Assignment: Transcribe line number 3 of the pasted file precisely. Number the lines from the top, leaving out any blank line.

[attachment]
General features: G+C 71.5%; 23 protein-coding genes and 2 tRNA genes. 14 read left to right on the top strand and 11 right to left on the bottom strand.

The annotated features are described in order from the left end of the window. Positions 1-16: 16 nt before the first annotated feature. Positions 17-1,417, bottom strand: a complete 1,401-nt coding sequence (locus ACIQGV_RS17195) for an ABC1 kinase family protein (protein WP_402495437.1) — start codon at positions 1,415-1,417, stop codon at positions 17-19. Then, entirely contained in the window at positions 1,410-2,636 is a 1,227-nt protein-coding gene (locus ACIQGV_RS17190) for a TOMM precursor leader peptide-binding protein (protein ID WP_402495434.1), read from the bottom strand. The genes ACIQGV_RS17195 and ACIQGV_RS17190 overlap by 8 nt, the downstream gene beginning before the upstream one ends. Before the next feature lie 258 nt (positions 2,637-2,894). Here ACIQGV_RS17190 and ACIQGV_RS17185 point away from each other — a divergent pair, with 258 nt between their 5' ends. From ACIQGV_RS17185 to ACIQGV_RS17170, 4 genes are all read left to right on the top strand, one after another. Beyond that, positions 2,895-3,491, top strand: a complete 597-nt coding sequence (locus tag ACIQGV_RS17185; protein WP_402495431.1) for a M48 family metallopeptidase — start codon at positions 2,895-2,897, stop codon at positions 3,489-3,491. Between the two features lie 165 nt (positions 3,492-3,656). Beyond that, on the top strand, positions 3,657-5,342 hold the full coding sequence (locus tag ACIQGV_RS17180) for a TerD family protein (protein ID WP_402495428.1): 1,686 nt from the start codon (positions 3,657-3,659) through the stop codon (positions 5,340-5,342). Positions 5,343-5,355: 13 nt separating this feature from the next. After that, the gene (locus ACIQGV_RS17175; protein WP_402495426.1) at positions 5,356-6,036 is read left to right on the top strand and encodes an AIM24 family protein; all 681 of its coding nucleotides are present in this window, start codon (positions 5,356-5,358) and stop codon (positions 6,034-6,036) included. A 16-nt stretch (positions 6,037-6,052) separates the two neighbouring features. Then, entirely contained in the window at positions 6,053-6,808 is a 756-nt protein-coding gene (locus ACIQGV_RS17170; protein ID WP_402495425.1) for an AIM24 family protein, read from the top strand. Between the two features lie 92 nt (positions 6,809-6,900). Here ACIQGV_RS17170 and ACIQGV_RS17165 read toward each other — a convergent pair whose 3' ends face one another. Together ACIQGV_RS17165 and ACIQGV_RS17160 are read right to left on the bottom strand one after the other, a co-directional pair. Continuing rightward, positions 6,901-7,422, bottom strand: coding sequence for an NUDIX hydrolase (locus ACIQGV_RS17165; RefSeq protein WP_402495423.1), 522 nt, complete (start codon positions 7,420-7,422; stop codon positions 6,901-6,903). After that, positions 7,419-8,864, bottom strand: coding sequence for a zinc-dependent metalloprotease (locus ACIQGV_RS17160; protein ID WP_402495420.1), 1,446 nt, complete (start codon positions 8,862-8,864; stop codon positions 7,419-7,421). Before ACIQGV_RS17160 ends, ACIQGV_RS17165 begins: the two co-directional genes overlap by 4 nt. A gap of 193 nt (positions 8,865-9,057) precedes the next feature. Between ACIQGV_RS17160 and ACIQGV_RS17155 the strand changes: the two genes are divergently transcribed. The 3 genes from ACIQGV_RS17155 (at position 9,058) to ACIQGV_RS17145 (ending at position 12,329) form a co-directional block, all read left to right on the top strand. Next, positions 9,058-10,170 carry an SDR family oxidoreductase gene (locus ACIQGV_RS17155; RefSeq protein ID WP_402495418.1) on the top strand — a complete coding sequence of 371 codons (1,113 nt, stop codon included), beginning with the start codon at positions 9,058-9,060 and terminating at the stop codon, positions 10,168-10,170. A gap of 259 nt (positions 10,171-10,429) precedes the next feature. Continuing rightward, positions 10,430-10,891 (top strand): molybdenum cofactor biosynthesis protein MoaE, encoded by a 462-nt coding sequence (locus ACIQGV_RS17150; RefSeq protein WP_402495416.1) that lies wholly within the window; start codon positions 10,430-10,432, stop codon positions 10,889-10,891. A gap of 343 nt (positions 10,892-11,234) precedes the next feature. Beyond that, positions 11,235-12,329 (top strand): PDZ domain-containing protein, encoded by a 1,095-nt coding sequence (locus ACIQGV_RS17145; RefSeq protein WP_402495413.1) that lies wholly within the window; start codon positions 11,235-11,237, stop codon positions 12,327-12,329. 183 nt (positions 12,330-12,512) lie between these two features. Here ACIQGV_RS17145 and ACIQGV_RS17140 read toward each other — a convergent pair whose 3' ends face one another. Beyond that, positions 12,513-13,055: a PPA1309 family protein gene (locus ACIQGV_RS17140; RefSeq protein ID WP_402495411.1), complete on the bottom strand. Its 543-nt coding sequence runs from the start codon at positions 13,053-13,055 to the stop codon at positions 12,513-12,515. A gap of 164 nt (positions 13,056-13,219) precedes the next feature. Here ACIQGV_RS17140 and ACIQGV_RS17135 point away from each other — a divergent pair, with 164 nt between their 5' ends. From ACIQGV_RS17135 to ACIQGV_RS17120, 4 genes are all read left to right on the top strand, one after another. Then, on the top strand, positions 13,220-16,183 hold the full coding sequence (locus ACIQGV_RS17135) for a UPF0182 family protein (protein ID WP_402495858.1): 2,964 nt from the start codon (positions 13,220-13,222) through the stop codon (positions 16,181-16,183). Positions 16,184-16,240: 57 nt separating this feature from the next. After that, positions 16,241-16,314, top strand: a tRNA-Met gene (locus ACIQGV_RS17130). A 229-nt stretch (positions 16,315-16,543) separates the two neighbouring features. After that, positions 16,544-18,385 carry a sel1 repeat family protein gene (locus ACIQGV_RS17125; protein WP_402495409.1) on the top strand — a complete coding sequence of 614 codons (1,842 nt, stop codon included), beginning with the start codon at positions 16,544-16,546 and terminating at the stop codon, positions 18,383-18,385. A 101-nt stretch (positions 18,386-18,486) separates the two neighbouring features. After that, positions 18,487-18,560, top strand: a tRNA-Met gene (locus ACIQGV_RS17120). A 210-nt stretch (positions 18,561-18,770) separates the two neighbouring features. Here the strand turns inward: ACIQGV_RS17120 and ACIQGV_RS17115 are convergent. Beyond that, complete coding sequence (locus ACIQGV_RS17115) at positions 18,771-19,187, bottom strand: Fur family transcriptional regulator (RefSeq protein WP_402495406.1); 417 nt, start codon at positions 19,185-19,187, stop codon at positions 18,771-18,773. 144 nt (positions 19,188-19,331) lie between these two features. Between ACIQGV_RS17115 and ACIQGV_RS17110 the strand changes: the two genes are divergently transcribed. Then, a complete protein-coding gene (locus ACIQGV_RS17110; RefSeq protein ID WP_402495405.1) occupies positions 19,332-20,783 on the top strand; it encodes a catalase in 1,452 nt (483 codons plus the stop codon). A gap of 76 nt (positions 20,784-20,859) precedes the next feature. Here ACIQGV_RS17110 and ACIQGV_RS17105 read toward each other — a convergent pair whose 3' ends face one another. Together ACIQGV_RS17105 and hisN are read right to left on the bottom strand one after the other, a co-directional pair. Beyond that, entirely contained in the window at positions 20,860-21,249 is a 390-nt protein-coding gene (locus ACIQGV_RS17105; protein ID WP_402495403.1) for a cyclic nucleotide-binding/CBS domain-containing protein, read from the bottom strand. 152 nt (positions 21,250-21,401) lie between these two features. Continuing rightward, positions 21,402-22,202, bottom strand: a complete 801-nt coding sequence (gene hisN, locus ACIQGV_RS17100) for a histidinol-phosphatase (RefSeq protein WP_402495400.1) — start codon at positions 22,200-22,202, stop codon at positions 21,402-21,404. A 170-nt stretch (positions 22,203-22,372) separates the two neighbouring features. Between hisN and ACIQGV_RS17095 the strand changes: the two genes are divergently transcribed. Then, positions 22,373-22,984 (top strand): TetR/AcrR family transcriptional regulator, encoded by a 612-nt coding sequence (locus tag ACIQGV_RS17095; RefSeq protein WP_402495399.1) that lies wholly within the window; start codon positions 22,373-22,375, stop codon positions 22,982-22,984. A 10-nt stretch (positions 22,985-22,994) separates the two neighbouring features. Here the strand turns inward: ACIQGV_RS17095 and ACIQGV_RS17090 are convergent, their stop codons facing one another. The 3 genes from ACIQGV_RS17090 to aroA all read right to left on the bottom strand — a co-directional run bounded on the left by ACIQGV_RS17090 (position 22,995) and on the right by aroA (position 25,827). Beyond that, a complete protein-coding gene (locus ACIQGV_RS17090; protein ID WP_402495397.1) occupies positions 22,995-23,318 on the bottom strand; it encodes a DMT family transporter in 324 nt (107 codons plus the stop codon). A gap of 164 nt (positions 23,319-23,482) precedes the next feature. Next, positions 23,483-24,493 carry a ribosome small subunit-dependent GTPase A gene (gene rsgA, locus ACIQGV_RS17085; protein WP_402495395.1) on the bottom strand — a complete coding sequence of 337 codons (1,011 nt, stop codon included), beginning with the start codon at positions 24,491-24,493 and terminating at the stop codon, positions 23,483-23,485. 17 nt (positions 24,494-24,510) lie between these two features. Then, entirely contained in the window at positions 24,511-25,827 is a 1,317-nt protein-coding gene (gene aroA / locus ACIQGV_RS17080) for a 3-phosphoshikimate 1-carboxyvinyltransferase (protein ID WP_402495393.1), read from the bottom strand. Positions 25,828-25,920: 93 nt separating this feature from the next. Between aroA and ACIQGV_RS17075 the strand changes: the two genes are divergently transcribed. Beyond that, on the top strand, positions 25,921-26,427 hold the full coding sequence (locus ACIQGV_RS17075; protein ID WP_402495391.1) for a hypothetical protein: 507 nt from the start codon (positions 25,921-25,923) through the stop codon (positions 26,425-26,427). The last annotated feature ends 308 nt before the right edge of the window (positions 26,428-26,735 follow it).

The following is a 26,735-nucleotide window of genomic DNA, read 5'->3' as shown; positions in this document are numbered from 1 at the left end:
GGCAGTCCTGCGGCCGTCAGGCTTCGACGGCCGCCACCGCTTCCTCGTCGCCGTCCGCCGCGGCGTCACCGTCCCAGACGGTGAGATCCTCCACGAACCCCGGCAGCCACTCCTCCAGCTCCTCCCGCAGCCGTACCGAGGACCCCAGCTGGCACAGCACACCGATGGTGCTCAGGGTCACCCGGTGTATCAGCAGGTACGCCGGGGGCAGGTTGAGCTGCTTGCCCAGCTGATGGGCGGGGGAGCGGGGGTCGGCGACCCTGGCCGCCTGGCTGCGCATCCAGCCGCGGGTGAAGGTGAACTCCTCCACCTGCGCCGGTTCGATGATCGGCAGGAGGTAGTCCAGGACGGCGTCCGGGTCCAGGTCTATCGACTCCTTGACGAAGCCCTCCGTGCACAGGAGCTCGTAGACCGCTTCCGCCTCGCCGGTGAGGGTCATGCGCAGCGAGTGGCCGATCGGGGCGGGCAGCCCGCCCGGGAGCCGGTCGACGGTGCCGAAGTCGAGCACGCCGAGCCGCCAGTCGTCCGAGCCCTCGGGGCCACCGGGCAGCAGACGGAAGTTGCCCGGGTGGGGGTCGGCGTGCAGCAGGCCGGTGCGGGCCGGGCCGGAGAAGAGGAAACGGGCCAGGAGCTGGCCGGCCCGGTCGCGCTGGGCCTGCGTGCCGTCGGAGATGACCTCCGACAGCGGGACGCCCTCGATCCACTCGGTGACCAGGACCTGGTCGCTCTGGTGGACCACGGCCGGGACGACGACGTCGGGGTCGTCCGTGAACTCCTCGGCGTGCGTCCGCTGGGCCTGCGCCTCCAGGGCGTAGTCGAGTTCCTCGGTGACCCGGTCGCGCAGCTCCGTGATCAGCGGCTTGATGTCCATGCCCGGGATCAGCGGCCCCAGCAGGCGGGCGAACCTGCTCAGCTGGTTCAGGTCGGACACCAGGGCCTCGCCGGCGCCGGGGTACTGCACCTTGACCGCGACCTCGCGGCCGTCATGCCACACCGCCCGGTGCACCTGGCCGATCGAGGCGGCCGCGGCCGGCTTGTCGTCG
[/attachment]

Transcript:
The following is a 26,735-nucleotide window of genomic DNA, read 5'->3' as shown; positions in this document are numbered from 1 at the left end: